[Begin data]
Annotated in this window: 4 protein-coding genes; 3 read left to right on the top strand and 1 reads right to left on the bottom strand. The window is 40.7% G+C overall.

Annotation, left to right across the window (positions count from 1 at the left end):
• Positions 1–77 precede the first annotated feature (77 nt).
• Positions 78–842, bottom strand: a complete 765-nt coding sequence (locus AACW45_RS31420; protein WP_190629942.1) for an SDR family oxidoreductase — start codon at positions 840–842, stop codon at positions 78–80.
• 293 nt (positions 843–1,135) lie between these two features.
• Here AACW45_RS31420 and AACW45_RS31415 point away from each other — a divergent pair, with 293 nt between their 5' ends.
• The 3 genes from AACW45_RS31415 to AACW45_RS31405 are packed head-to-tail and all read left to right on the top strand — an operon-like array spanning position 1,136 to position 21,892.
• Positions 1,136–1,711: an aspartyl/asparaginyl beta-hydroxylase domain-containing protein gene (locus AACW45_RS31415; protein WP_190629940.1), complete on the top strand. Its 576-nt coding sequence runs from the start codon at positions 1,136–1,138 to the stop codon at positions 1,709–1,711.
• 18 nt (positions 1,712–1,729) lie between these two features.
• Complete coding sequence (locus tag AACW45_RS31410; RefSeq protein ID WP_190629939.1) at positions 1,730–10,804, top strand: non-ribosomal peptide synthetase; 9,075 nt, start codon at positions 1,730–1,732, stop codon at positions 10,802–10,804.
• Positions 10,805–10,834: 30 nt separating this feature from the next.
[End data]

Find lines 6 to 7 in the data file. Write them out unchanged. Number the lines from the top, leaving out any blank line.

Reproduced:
• Here AACW45_RS31420 and AACW45_RS31415 point away from each other — a divergent pair, with 293 nt between their 5' ends.
• The 3 genes from AACW45_RS31415 to AACW45_RS31405 are packed head-to-tail and all read left to right on the top strand — an operon-like array spanning position 1,136 to position 21,892.